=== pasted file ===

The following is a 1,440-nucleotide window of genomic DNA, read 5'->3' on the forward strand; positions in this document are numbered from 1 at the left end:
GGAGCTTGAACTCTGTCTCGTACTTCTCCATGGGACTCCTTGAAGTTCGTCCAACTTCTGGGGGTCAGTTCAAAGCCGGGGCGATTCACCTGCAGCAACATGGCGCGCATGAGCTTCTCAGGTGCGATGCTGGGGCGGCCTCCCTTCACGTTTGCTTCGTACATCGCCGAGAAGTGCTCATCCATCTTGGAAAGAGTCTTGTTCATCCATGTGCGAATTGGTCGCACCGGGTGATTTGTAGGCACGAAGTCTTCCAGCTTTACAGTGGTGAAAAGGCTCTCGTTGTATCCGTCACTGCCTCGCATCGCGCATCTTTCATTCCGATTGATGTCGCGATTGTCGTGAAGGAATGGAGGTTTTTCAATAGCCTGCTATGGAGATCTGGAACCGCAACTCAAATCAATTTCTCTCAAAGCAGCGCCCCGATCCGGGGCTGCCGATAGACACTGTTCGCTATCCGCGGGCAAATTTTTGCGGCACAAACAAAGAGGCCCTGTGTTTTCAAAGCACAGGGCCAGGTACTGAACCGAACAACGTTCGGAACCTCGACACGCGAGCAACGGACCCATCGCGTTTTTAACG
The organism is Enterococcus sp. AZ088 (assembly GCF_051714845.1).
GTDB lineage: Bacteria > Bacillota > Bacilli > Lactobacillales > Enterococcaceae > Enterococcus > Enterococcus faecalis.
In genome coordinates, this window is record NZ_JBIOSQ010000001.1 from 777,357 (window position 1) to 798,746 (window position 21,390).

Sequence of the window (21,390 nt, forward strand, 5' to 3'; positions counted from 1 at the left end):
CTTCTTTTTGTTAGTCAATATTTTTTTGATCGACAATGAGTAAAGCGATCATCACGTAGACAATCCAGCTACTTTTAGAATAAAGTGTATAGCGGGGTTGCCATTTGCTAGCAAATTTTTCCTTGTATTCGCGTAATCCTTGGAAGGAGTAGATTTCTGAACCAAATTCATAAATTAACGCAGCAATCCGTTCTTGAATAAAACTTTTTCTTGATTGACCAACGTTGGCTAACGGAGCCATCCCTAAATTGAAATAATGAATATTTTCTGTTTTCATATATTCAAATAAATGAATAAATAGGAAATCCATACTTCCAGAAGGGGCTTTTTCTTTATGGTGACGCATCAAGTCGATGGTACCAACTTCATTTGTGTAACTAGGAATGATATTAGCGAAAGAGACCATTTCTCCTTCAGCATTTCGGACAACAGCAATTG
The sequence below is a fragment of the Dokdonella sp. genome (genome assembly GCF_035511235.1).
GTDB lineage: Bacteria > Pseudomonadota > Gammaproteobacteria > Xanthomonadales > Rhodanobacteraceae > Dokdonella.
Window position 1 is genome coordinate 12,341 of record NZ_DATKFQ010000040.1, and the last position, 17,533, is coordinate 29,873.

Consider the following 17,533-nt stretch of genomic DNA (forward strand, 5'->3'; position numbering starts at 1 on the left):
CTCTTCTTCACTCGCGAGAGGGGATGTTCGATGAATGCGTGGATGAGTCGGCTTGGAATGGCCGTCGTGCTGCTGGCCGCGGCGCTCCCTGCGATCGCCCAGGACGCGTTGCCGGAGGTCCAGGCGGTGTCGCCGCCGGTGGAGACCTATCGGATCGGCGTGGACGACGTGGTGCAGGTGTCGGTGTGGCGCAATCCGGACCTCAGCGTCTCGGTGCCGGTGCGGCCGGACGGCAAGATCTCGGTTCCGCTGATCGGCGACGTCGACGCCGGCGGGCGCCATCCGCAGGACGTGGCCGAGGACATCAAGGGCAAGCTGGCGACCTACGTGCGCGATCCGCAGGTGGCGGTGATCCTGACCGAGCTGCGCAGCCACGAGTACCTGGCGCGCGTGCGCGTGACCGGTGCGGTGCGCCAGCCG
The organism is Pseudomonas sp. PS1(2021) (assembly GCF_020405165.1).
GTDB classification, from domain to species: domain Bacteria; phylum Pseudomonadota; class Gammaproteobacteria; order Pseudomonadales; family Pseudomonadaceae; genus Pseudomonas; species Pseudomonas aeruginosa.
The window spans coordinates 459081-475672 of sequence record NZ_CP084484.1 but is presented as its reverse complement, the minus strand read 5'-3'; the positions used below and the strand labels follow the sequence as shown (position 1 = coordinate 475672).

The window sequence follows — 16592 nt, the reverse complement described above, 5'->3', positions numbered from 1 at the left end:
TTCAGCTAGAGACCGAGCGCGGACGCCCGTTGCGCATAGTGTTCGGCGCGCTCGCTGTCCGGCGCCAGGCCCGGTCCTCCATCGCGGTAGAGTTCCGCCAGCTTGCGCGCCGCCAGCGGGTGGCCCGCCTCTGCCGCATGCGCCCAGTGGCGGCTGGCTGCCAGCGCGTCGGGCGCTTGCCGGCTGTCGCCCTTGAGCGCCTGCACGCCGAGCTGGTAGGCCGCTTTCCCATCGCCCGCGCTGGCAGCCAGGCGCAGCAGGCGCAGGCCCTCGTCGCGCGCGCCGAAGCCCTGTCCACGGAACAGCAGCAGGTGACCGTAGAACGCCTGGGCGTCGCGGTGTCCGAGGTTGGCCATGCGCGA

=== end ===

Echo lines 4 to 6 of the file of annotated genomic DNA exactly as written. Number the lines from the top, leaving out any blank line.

GTDB lineage: Bacteria > Bacillota > Bacilli > Lactobacillales > Enterococcaceae > Enterococcus > Enterococcus faecalis.
In genome coordinates, this window is record NZ_JBIOSQ010000001.1 from 777,357 (window position 1) to 798,746 (window position 21,390).

Sequence of the window (21,390 nt, forward strand, 5' to 3'; positions counted from 1 at the left end):